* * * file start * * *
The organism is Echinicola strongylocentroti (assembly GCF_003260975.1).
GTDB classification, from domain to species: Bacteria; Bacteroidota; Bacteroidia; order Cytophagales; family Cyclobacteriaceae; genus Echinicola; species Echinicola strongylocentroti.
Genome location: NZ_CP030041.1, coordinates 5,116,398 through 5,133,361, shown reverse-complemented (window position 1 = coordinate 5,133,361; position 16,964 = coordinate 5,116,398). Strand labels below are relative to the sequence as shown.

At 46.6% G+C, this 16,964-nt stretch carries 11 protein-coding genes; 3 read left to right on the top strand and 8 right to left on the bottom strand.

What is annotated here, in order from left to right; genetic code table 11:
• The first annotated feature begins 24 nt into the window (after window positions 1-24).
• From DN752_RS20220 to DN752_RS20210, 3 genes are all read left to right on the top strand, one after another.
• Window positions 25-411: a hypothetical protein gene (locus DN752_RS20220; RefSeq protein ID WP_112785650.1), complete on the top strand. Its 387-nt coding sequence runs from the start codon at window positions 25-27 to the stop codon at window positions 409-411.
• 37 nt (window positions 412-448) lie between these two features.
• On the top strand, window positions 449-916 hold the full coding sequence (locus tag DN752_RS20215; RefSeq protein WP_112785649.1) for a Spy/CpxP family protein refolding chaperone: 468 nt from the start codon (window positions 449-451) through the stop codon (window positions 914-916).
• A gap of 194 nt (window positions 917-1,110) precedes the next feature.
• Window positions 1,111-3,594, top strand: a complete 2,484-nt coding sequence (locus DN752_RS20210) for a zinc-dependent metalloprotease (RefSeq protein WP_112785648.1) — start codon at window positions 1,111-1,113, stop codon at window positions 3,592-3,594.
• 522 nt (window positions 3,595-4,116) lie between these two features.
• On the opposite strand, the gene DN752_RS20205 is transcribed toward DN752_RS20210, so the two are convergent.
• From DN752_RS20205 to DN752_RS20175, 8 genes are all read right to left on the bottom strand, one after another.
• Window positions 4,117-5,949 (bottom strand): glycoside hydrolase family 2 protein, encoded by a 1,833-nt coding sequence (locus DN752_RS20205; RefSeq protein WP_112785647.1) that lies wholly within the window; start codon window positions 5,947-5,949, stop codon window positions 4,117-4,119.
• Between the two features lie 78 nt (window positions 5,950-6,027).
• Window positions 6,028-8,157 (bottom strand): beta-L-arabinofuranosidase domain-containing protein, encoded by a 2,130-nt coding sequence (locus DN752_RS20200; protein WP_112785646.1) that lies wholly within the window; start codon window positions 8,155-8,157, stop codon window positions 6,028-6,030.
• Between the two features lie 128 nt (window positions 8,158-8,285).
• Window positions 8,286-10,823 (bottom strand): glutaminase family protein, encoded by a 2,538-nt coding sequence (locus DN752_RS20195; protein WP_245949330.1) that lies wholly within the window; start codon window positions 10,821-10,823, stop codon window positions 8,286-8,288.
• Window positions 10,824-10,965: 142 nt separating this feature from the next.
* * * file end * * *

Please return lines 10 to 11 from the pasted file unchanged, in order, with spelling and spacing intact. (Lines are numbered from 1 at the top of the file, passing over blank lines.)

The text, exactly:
• On the top strand, window positions 449-916 hold the full coding sequence (locus tag DN752_RS20215; RefSeq protein WP_112785649.1) for a Spy/CpxP family protein refolding chaperone: 468 nt from the start codon (window positions 449-451) through the stop codon (window positions 914-916).
• A gap of 194 nt (window positions 917-1,110) precedes the next feature.